RAMALLAH, West Bank, Nov 11 (Reuters) Palestinian Prime Minister Salem Fayyad today vowed to hunt down outlaws in the restive West Bank city of Nablus as part of a Western-backed push to revive peacemaking with Israel.
Fayyad, appointed by President Mahmoud Abbas after rival Hamas Islamists seized control of the Gaza Strip in June, said security forces had made arrests in the city, a frequent flashpoint between Israeli troops and Palestinian militants.
''We have begun arresting symbols of chaos, known to the people of Nablus, and the arrests will continue until we get the last one of them,'' Fayyad told reporters in Ramallah.
Abbas dismissed a Hamas-led government after the Islamist group took over Gaza in a brief civil war and appointed the Western-educated Fayyad to lead an administration in the Israeli occupied West Bank where his Fatah party remains dominant.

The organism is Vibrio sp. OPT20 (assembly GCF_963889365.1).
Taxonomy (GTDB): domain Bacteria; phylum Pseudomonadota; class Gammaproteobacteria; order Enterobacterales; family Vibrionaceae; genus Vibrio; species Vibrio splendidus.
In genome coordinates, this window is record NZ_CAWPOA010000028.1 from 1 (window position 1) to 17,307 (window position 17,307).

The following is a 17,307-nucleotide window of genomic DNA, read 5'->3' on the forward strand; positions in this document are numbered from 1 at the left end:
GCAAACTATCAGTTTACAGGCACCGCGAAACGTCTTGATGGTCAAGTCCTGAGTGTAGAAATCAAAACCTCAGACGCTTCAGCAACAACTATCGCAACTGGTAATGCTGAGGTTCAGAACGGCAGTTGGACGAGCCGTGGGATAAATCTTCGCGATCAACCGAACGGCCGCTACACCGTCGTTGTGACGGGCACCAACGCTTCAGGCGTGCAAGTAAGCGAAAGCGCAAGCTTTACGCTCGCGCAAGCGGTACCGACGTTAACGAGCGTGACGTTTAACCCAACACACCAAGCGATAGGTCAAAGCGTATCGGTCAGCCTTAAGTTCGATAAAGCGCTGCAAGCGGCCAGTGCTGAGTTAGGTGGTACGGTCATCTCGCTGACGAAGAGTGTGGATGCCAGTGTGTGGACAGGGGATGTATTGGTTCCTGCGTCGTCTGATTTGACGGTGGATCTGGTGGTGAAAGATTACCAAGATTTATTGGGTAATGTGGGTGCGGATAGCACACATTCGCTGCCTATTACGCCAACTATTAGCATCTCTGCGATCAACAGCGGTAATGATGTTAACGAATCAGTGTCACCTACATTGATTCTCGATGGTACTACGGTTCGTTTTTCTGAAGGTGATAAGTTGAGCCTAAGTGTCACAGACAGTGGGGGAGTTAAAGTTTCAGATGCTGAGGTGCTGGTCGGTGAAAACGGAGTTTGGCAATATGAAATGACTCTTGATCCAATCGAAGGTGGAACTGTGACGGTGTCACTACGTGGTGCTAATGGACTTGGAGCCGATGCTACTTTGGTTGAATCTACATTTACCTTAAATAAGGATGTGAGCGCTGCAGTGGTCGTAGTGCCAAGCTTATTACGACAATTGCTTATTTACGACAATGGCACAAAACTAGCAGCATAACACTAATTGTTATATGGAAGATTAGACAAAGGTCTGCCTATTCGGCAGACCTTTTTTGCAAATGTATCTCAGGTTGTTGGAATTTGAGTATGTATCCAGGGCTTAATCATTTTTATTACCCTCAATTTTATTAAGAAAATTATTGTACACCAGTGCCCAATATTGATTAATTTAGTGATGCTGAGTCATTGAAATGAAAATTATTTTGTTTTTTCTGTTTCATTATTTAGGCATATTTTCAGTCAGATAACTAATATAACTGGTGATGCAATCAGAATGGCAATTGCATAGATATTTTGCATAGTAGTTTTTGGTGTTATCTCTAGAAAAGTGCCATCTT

Since the start of the month, hundreds of Palestinian security officers have deployed in Nablus in what is planned as the first stage of a campaign to improve law and order ahead of a U.S-sponsored peace conference with Israel.
Israel has said it will not implement any peace deals until Palestinians meet their commitments to crack down on militants.
Last week Israel approved the deployment of more than 300 members of the Palestinian National Security Forces in Nablus to provide a major boost to its weak police force.
''This is the new concept of security in order to impose the rule of law. It was not a coincidence that we started the deployment of security forces in Nablus, we started with Nablus because it is the most difficult,'' Fayyad said.
The Palestinian leader said frequent raids by Israeli troops into the city have weakened his efforts to impose law and order.
Israel has said if the deployment of Palestinian forces in Nablus proves successful it could be expanded to other West Bank towns.
A report assessing the first 120 days of Fayyad's administration, a copy of which was obtained by Reuters, said the government has started ''collecting illegal arms and dissolving militias''.
Reuters SBA VP0308